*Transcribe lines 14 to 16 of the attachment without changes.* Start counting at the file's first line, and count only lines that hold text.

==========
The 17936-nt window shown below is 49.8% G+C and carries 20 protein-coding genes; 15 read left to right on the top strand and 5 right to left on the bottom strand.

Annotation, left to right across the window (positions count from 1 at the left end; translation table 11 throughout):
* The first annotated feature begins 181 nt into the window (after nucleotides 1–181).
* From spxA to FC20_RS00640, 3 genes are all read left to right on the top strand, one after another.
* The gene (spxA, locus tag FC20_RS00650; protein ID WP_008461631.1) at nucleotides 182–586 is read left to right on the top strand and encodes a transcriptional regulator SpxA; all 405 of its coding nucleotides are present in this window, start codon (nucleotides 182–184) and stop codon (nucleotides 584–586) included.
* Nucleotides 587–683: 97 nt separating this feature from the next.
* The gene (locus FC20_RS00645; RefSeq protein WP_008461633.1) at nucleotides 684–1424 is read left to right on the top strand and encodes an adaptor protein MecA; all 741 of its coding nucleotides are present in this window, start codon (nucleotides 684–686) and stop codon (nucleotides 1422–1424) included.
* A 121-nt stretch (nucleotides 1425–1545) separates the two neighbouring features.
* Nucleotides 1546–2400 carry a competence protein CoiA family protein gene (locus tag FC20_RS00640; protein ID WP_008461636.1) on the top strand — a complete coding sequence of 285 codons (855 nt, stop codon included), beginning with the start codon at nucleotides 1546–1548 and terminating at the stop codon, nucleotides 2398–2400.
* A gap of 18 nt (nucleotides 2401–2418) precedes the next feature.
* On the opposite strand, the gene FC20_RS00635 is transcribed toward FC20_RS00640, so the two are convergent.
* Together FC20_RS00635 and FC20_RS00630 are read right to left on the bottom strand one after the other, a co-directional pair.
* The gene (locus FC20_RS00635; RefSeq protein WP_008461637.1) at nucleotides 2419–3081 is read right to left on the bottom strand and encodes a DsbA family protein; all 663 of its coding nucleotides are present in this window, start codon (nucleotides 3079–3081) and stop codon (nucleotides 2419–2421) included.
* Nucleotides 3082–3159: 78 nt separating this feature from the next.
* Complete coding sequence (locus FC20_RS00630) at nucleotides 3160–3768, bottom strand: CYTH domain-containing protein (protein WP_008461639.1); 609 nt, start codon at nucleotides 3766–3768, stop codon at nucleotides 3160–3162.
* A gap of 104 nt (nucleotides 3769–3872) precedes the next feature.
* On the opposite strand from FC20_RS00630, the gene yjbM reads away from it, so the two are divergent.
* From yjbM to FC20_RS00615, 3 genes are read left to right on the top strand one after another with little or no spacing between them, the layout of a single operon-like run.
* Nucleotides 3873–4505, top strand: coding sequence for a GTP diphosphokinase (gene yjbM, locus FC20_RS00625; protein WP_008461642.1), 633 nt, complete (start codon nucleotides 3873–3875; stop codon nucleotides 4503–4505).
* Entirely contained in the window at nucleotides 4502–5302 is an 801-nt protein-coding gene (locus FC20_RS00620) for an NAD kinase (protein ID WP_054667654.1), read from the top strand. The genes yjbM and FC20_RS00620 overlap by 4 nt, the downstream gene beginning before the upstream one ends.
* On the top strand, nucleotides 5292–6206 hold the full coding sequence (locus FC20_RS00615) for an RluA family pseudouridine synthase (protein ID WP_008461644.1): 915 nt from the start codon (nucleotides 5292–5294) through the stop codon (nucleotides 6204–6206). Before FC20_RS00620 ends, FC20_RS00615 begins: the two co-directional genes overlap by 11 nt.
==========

* Nucleotides 3082–3159: 78 nt separating this feature from the next.
* Complete coding sequence (locus FC20_RS00630) at nucleotides 3160–3768, bottom strand: CYTH domain-containing protein (protein WP_008461639.1); 609 nt, start codon at nucleotides 3766–3768, stop codon at nucleotides 3160–3162.
* A gap of 104 nt (nucleotides 3769–3872) precedes the next feature.